Share This!On a recent visit to Disneyland my wife and I decided to splurge a little and try out the World of Color Dessert Party at Disney’s California Adventure. Much like the Wishes Dessert Party at the Magic Kingdom, it is an opportunity for reserved seating and snacks to a popular nighttime spectacular. Of course, this all comes at a price–and what a price–so let’s start there.Cost and ReservationsI’m not going to dance around this: it costs $79 per person. That includes tax and gratuity, but $79 is the price for both adults and children. That means my family of 4 had to pay $316 for this opportunity. Later I’ll discuss whether I think it even remotely approaches a good value and after I finish writing this I’ll research tax exclusions and the warning signs of financial stress-related heart problems.When you book the dessert party, full prepayment is required. It can still be cancelled without penalty up to 24 hours before the reservation, but it must be paid in full upon making the reservation. If there are two World of Color showings in one evening, the dessert party is only offered for the first one.Location, Seating, and ArrivalNow that we’ve gotten through the worst of it (the cost), let’s discuss the best of it. The site for the dessert party is on the second tier, right in the center of the viewing area. It actually is behind the best, front-and-center viewing spot reserved for those with the dining package, but that’s not the whole of it.If you get dining package reservations, you are in the best section, but it is a deep area and all standing room only. Therefore, if you’re not waiting to enter at least 60 minutes before the show you will be packed in behind many other people. The dessert party is raised slightly above the dining package area so the effects are fairly easily seen above their heads.I’m slow-rolling the best part here, though: everyone at the dessert party is seated. Yes, you can sit at your table in relative comfort looking above the heads of other guests. It does inflate the ego a bit. Specifically, the party area is a long section with two rows of tables–some high tops and some low. Where you sit is based somewhat on when you arrive.For instance, we arrived at the check-in area around 8pm–one hour before the World of Color scheduled show time. The reservation when we booked was for 8:15pm, but it also tells you to arrive an hour before the show, so we’re starting off a little confused. When we got there at 8, we were behind a handful of groups already waiting.At about 8:15pm, they began to actually check people in which involved checking names on a list and putting wristbands on everyone. The bands allow you access to the actual party and re-entry if you need a bathroom run. From the check-in podium, you head down to the actual party area, where they check your name again and assign a table. There were 2 front-row tables left when we got there–a high top and a low. We chose the high table assuming it would give a better vantage point. I don’t know if that’s true because I didn’t sit at a low table, but we had no problem seeing, including the children.I didn’t count the tables, but I would guess there are around 20, with 10 being in the front row. While the people behind us said they had no issues with the view, I would still recommend getting in line early enough to try to get a front row table.One other thing I’ll mention is that we were firmly in the “mist zone.” We didn’t get what I would call wet (the people way up front did that night), but we often got misted. As it was a pleasantly cool evening and we didn’t have jackets, the mist got a little chilly. Be ready for that.Dessert and DrinksIf I set the cost aside for the moment, the actual food and drink offerings were what I was most disappointed in. You can look at the menu for yourself in the image, but it lacks what I would consider simple desserts–thing like cake, cookies, or pastries that are common flavors. I am neither a food snob nor an anti-snob (that can’t be the right phrase). The desserts offered were not fantastic, but they were decent; however, I would prefer a mix of more common desserts with these fancier ones. My kids would certainly have enjoyed a sugar cookie or chocolate cake more.I was personally more excited about the drinks, since an alcoholic drink was supplied to all over 21. I was less excited by the 1 drink limit, but our server told us that she could bring 2 for each adult if we wanted. The only drinks offered were some sort of blue concoction that tasted like mostly Blue Curacao and Sprite (I don’t remember the name) and champagne. The blue drink contained almost no alcohol, and the champagne was likely the bottle you buy for $4.99 to mix with orange juice and drink while you type blog posts in the morning…wait, just me? Anyway, I was not a fan.The kids were given gigantic plastic things that blinked and glowed with the show lights. They were fine, but too big to pack in the suitcase and full of a soda-based concoction that neither of my kids really liked, so the gains were short-term.VerdictIt is very hard to recommend this based on the price, the desserts, and the drinks. However, as we sat there in comfort watching World of Color, looking over the people who rushed and bumped and got annoyed on their way to their spots, it felt worth at least a portion of the money. I doubt I’ll ever do it again–with this menu, anyway. In short, if you can afford it and were considering the World of Color Dessert Party, you’ll likely enjoy it, at least somewhat. There is absolutely no way that it is a good value, but it may be worth it.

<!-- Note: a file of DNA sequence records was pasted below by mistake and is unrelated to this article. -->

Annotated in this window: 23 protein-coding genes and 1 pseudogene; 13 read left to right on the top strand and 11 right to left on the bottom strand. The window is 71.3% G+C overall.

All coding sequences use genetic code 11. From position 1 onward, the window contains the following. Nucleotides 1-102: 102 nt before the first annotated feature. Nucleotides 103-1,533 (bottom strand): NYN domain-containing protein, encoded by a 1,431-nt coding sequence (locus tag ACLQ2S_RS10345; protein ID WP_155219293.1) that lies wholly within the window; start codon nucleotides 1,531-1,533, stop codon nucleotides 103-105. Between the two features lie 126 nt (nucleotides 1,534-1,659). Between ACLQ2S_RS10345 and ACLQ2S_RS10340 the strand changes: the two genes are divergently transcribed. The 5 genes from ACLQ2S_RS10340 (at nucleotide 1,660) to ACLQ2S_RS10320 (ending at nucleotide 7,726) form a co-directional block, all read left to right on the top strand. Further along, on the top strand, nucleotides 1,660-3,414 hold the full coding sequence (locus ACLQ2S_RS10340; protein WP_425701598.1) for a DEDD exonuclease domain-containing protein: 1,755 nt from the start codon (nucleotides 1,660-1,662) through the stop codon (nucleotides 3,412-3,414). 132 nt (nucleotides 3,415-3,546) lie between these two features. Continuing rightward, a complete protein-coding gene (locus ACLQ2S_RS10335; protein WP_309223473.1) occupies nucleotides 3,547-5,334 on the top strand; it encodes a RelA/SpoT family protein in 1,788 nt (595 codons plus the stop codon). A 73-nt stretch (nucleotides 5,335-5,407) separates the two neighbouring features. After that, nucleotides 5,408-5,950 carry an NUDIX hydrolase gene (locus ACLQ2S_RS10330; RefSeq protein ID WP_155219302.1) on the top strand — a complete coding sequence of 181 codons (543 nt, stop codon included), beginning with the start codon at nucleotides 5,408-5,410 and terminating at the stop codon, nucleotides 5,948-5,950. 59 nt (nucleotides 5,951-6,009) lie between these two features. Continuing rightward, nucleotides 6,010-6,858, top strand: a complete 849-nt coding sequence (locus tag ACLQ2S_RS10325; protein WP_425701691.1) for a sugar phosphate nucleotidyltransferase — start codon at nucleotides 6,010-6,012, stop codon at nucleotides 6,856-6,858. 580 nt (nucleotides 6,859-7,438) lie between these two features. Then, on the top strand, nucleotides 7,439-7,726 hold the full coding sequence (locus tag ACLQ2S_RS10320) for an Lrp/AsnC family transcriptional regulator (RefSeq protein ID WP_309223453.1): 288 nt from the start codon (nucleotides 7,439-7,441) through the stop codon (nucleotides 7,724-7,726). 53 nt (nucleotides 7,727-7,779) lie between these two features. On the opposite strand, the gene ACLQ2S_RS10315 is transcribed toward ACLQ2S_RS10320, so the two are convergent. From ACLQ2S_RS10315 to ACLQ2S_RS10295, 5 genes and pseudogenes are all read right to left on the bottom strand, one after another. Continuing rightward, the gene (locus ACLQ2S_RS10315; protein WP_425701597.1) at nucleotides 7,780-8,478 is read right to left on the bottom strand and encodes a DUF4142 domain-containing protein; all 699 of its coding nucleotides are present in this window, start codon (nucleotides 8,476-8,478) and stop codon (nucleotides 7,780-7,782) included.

8 July 2014Banyana Banyana began their preparations for the forthcoming African Women’s Championship on a winning note, beating Namibia 2-1 in an international friendly at Sam Nujoma Stadium in Windhoek on the weekend.Goals by Leandra Smeda and Disebo Mametja were enough to seal victory for South Africa’s national women’s football team, while Thomalina Adams pulled one back for the home side.Coach Pauw’s comments“The ladies know what is expected of them now,” Banyana Banyana coach Vera Pauw commented after the game.“The hard work that we have been putting in is starting to show. It was a tough game, Namibia has improved a lot. They are physical, but we managed to contain them.”ChangesPauw made two changes to the team that had beaten Botswana 4-0 last month, with Noko Matlou returned to the starting eleven and playing alongside captain Janine Van Wyk in defence, while Disebo Mametja started her first match under Pauw on the right flank.The Namibians were the first to threaten in the contest and managed the first shot at goal in the seventh minute, but the ball passed narrowly wide of goalkeeper Tokozile Mndaweni’s goals.Opening goalIt took Banyana Banyana almost half-an-hour to find their feet. Smeda then found the back of the net in the 29th minute after the South Africans executed a well- coordinated set piece from outside the box.Refiloe Jane had an opportunity to extend the South African lead just before the halftime break. She made good contact with the ball inside the box, but her effort went wide, off the goal post.2-0 leadA quarter-of-an-hour into the second half, Mametja doubled Banyana Banyana’s with an easy tap-in.Namibia pulled one back with 15 minutes remaining after a defensive error from Banyana Banyana, but when the final whistle sounded the visitors had taken the honours 2-1.Namibia will host the African Women’s Championships from the 11 to 25 October this year.Zimbabwe friendlyBanyana Banyana next face Zimbabwe on Friday in another pre-African Women’s Championship friendly on Friday at the Rufaro Stadium in Harare.“We need to play more matches before the African Women’s Championships as this will give us an opportunity to keep practicing what we have learnt,” Banyana coach Pauw said in a statement on Monday.“The ladies know what is expected of them. From here on we have to master what we have learnt. We need to get the team physically ready for an intense high level of play.”The draw for the African Women’s Championships draw will be held on 19 July in Windhoek. The other nations that have qualified for the finals are Namibia, Algeria, Cameroon, the Ivory Coast, Ghana, Nigeria and Zambia.SAinfo reporter
In LP Magazine‘s November-December 2015 issue, Mike Silveira, vice president of loss prevention at CVS Health, discusses how he began his career as a store detective at Ames Department Store. Working his way up the career ladder with Home Depot before moving to CVS gave him a great appreciation for all levels of the organization, which to this day makes him want to stay connected to the field even as he heads the LP function at corporate headquarters.“Despite our very effective field structure, I also think it’s important for me to personally get out in the field regularly to keep close tabs on what’s happening in the stores and what’s happening in the market,” he told James Lee, LPC, LP Magazine’s executive editor. “I’m the kind of leader that likes to be involved, likes to understand the details, and knows the importance of sticking close to the stores.”What advice does Silveira give young people about moving forward in their careers? “I think what’s most important is to have a good work ethic. And that includes the professional life of a driven person balanced with home life,” Silveira said. “There’s a tremendous amount that you need to learn before you take on a leadership role. It’s very important to be patient. Learn as much as you can about the industry – the roles, strategies, techniques, organizational structures, and the business side of the house. Understand budgeting, forecasting, and shrink budgeting for the front of the store as well as for anything specialized the company does, such as the pharmacy in my case and the many facets of the Caremark side of the business.”- Sponsor – He added, “I think being innovative and reinventing yourself every years is also a key component. Being an outstanding leader, who is fearless and willing to take risks, is also an extremely important attribute that helps you succeed in this industry.”Read more of Lee’s interview with Silveira as they take a close look at the challenges and opportunities inside the drug-store retail segment. Stay UpdatedGet critical information for loss prevention professionals, security and retail management delivered right to your inbox. Sign up now